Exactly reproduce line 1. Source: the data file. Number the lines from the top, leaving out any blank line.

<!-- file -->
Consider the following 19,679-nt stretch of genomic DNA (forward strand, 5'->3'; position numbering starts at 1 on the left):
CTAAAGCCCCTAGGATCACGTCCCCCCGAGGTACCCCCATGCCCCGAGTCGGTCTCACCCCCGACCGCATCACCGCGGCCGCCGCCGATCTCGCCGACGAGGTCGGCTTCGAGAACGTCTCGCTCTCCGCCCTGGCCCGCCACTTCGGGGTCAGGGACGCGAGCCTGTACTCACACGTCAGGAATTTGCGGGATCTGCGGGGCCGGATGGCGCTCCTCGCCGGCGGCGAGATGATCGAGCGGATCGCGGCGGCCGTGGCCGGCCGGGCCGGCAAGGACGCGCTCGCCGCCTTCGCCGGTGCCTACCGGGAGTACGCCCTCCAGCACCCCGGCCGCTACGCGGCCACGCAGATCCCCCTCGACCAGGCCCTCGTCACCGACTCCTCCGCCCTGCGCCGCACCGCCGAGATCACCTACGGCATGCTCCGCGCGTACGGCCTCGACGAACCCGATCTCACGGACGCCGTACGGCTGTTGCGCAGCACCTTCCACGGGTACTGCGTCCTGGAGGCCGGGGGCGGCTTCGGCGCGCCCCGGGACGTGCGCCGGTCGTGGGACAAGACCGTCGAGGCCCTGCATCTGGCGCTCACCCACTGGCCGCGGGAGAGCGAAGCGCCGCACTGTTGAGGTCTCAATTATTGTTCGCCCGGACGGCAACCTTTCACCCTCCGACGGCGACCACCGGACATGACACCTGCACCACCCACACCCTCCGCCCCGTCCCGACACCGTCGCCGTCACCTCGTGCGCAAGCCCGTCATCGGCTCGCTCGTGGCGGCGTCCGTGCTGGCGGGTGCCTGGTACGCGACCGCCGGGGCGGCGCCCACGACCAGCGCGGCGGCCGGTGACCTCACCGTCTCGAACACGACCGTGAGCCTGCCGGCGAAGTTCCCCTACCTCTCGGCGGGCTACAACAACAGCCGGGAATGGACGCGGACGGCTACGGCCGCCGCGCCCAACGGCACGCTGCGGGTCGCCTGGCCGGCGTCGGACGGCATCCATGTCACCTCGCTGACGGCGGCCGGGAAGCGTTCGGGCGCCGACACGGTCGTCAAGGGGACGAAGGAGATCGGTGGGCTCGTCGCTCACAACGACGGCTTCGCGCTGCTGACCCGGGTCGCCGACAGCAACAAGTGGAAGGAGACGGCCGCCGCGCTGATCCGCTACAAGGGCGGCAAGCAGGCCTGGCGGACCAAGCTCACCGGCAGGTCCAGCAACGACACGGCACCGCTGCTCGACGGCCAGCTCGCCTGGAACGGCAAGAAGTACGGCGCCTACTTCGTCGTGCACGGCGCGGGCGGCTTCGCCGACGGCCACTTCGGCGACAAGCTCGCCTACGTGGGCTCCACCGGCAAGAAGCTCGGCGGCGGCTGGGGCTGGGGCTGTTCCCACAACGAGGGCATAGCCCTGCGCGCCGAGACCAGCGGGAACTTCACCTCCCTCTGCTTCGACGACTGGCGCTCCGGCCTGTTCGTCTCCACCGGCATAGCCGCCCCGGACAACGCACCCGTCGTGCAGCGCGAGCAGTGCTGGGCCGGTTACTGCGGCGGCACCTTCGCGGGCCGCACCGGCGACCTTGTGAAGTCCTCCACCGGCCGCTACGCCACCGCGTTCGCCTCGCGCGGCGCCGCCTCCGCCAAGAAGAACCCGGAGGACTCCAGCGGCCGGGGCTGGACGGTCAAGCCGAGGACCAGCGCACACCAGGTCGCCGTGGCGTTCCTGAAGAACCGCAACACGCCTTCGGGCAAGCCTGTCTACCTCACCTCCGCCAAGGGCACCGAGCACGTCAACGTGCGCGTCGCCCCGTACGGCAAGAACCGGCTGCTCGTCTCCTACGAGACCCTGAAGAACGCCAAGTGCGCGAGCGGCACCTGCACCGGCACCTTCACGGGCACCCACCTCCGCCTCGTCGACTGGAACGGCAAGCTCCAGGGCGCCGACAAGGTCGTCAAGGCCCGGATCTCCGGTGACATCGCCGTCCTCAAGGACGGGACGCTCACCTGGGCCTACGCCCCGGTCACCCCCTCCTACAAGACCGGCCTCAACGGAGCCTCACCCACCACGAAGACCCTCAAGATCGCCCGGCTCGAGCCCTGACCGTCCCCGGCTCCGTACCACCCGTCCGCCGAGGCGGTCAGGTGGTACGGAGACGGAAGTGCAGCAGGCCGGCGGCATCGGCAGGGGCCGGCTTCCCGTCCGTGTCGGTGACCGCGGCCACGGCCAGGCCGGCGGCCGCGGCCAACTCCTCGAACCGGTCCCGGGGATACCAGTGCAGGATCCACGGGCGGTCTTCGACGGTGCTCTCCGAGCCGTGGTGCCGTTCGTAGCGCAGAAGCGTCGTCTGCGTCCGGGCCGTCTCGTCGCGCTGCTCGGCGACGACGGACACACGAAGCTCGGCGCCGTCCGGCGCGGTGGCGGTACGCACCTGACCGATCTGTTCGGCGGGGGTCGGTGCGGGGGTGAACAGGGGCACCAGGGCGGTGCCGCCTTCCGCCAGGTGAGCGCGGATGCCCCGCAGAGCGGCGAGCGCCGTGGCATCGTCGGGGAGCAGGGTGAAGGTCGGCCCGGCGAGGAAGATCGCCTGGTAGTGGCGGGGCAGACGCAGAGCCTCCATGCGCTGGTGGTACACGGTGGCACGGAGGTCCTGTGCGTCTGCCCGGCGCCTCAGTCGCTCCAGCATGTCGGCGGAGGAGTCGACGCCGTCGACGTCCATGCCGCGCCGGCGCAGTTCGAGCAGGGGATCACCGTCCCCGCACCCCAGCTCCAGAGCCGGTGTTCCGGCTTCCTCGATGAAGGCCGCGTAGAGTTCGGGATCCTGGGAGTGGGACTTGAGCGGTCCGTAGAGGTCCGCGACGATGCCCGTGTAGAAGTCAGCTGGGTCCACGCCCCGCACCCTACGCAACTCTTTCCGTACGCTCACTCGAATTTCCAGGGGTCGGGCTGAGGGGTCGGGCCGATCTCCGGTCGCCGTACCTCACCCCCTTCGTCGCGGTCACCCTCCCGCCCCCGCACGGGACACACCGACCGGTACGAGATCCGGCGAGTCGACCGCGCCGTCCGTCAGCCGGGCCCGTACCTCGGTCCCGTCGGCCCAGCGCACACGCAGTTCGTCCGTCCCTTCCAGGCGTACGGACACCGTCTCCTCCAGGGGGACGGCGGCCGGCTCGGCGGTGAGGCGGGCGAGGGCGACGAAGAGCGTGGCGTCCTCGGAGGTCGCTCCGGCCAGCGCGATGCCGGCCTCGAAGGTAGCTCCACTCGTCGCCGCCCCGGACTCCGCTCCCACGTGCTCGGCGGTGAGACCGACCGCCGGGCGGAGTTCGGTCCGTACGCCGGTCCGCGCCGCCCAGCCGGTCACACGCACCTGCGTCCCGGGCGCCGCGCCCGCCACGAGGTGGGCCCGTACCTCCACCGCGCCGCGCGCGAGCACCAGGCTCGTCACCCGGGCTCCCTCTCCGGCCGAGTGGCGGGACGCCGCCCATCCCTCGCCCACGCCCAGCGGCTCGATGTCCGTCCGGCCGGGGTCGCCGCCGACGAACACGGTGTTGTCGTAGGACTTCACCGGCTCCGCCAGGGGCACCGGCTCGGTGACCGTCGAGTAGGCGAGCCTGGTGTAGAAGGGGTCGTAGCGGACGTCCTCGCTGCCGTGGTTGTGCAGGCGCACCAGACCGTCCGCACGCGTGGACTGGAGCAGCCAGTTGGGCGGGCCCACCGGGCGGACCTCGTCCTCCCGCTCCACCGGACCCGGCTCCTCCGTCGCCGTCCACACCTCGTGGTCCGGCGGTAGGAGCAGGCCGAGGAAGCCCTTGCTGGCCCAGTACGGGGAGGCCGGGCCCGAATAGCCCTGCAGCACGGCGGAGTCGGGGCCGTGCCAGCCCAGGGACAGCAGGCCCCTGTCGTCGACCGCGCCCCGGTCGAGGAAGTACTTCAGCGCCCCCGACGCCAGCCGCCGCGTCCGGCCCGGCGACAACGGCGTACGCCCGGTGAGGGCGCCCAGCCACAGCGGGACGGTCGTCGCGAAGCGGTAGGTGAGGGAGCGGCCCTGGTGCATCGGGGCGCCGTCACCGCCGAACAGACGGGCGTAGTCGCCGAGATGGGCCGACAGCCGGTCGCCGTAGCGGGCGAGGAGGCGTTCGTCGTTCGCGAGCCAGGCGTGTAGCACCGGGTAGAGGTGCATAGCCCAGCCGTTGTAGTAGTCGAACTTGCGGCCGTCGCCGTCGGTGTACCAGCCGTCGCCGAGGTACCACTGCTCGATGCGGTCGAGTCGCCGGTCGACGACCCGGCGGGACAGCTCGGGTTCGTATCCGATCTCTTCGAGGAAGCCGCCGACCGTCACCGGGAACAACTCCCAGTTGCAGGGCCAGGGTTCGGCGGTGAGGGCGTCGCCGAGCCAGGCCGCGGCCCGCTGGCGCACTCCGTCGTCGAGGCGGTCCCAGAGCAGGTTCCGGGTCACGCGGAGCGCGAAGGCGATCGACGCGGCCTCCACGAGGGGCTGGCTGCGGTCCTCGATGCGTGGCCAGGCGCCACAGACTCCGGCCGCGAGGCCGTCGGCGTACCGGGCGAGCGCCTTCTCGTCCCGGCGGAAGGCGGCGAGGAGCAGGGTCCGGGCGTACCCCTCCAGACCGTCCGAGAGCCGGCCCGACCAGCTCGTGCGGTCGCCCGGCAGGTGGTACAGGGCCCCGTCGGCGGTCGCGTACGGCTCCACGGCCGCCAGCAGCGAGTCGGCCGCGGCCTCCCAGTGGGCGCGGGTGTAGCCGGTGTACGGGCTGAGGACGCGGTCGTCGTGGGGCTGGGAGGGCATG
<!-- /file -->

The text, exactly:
Consider the following 19,679-nt stretch of genomic DNA (forward strand, 5'->3'; position numbering starts at 1 on the left):